Literally, a point of view, but often used negatively as an adjective to indicate bias.
A script written by User:Ram-Man to enter United States geographical data. See the rambot FAQ.
A page title which, when requested, sends the reader to another page. This is used for words that have similar meanings and for ease of linking. For example, "impressionist" might redirect to "impressionism". See Wikipedia:Redirect.
Revert. An edit summary that implies that the page has been reverted to a previous version, often because of vandalism. Usually people use the term rvv when they revert multiple vandal actions at once. See Wikipedia:How to revert a page to an earlier version.
Block creation of article. Usually used when a user keeps making a bad page with a particular title. An Administrator will "salt" the page to prevent it from being created again.
Sock puppet
Another user account created secretly by an existing wikipedian, generally to create a false sense of support in a vote or argument.
An article that usually has one short paragraph or less. Many of Wikipedia's most informative articles started out as stubs. See Wikipedia:Find or fix a stub
Sub stub
A very short stub. For example, an article that is no more than a simple definition ("An airplane is a type of winged flying vehicle"). See Wikipedia:Find or fix a stub
A page connected to a parent page. Pages in the Talk: and User: namespaces can have subpages: see Wikipedia:Subpages in the user and talk namespaces. However, do not use subpages in the main article space.
Talk page
A page used only for discussion. All pages within Wikipedia (except talk pages themselves!) have talk pages attached to them. See Wikipedia:Talk page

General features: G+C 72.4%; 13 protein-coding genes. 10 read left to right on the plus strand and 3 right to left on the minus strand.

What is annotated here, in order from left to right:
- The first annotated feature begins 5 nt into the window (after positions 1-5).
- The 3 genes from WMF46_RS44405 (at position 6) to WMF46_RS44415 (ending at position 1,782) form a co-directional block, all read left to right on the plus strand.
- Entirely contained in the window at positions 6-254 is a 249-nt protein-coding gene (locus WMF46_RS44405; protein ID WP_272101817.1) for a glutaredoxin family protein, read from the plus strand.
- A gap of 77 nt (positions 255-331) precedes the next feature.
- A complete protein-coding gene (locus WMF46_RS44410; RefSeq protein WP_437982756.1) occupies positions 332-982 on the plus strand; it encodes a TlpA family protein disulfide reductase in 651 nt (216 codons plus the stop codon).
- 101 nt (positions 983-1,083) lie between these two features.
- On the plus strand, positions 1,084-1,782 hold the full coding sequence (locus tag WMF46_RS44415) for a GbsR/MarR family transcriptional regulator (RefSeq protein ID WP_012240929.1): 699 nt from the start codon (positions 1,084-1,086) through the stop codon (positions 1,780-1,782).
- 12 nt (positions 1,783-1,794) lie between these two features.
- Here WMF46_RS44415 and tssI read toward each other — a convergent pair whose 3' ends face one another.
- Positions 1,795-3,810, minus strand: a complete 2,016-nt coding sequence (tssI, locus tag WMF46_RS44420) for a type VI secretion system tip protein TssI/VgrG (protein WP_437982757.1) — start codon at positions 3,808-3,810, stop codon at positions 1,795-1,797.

A table positioned at the right side of an entry for a species of organism (or for a genus or family), giving a chart of the kingdom, phylum, etc. of the creature. See the article on owl for an example.
A cute misspelling of typo. Used as an edit summary when correcting typos.
User page
A personal page for Wikipedians. Most people use their pages to introduce themselves and to keep many personal notes and lists. They are also used by Wikipedians to communicate with each other via the user talk pages. A user page has a name of the form [[User:Hephaestos]]
Wikipedia:Userfication means moving a new Wikipedia page to a user page or user subpage. A common reason for doing this is for a user to improve it. The page would be deleted after being moved to a user page.
The Wikipedia:Votes for deletion page.
Is more or more blank space that appears on the published version of a Wikipedia page. It is not occupied by any characters, templates, multimedia, or anything else. In other words, it appears white.
To format using Wiki markup (as opposed to plain text or HTML) and add internal links to material, incorporating it into the whole of Wikipedia. Noun: Wikification. See Category:Articles that need to be wikified
Wiki markup, also called wiki text or wikitext
Code like HTML, but simplified and more convenient, for example not <b> and </b>, but in both cases ''', see Wikipedia:How to edit a page. It is the source code stored in the database and shown in the edit box. Searching by the Wikipedia software is done in the wikitext, as opposed to searching by Google, which is done in the resulting text. The size of a page is the size of the wikitext.
A contributor to Wikipedia. See Wikipedia:Wikipedians.